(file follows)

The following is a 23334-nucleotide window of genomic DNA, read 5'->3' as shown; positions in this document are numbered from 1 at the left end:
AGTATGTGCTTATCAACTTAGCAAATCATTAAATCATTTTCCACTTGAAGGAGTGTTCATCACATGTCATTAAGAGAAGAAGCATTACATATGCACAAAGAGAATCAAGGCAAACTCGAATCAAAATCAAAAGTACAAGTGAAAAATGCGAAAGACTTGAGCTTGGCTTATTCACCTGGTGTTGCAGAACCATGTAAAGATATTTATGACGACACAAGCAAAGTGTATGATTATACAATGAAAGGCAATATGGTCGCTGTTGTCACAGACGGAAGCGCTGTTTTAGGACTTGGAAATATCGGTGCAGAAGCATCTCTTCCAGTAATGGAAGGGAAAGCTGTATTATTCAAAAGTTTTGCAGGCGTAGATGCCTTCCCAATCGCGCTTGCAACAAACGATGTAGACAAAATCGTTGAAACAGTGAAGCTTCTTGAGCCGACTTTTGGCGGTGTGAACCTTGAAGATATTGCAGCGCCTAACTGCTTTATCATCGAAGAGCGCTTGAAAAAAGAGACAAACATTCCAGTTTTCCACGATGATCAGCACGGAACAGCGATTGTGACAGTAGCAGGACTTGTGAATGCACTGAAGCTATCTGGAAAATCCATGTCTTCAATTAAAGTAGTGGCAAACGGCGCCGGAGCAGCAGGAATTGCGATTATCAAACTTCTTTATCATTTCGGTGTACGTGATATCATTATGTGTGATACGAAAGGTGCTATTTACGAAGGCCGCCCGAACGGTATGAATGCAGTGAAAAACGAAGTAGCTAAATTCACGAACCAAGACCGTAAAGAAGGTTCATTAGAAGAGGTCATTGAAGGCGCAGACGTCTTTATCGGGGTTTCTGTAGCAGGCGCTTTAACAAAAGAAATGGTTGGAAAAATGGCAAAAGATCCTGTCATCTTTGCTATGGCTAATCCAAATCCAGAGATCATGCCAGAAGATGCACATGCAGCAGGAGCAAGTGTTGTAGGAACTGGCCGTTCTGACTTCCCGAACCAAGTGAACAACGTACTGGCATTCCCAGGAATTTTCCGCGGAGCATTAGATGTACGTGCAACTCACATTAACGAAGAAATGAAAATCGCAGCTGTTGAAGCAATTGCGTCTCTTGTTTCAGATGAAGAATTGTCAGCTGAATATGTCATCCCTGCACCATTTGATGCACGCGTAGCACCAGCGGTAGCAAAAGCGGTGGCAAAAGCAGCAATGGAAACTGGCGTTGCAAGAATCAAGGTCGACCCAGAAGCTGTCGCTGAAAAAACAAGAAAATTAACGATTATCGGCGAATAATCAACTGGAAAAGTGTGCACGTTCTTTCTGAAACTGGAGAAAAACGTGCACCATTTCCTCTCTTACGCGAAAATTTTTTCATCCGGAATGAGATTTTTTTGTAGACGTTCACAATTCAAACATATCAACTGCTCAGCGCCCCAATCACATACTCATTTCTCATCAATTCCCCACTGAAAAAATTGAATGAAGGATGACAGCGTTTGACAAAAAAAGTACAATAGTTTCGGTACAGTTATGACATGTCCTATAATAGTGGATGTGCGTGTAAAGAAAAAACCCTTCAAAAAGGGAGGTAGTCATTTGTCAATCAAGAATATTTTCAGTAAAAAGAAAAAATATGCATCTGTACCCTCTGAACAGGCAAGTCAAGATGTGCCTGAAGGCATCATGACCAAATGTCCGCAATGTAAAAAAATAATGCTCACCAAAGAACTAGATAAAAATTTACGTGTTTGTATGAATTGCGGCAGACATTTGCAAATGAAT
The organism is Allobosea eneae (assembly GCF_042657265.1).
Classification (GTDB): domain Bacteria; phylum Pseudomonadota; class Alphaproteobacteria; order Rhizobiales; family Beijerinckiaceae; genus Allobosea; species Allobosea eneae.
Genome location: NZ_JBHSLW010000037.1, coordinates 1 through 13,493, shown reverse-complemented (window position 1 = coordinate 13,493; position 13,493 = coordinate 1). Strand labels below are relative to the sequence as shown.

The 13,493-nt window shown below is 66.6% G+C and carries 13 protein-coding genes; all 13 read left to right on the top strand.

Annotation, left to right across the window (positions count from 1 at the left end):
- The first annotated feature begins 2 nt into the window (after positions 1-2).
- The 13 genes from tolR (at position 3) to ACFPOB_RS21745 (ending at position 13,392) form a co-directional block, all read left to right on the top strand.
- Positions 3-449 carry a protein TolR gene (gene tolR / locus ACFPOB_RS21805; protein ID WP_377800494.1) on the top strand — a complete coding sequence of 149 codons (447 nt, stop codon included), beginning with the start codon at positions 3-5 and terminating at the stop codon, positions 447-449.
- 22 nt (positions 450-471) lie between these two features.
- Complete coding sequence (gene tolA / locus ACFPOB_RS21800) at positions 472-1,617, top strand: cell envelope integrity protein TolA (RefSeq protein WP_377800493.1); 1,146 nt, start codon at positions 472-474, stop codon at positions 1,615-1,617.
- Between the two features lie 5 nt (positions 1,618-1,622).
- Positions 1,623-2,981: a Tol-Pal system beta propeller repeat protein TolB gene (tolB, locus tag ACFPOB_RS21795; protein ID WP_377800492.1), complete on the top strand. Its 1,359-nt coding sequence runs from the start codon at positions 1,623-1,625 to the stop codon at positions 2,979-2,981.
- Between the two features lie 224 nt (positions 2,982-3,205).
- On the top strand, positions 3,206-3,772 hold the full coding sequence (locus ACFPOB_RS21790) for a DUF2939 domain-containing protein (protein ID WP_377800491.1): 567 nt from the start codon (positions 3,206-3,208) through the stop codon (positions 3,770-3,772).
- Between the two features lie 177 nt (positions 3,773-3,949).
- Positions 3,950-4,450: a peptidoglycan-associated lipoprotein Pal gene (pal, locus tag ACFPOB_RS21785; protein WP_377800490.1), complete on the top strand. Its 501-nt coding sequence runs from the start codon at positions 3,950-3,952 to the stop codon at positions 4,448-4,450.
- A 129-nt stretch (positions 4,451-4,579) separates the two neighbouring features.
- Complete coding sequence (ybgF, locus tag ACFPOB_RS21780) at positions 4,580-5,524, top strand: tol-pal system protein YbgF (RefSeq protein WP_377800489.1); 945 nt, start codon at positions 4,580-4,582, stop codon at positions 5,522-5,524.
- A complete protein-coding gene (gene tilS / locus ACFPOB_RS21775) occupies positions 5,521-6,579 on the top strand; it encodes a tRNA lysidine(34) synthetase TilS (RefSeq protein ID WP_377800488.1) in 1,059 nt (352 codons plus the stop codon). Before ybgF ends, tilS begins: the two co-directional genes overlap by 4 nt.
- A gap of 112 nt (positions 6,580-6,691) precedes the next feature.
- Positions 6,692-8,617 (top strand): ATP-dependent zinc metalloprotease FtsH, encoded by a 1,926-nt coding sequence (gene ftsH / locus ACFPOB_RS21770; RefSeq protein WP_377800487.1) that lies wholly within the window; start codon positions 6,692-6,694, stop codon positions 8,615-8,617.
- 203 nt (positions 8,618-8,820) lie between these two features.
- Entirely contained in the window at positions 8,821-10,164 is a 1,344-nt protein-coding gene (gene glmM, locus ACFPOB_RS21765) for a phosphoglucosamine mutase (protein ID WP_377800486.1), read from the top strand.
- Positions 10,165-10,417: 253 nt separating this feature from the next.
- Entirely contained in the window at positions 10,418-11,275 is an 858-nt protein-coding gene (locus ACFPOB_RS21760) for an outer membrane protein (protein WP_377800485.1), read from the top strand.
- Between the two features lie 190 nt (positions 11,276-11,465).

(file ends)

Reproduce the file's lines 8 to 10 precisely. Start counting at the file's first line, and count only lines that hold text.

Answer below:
- The first annotated feature begins 2 nt into the window (after positions 1-2).
- The 13 genes from tolR (at position 3) to ACFPOB_RS21745 (ending at position 13,392) form a co-directional block, all read left to right on the top strand.
- Positions 3-449 carry a protein TolR gene (gene tolR / locus ACFPOB_RS21805; protein ID WP_377800494.1) on the top strand — a complete coding sequence of 149 codons (447 nt, stop codon included), beginning with the start codon at positions 3-5 and terminating at the stop codon, positions 447-449.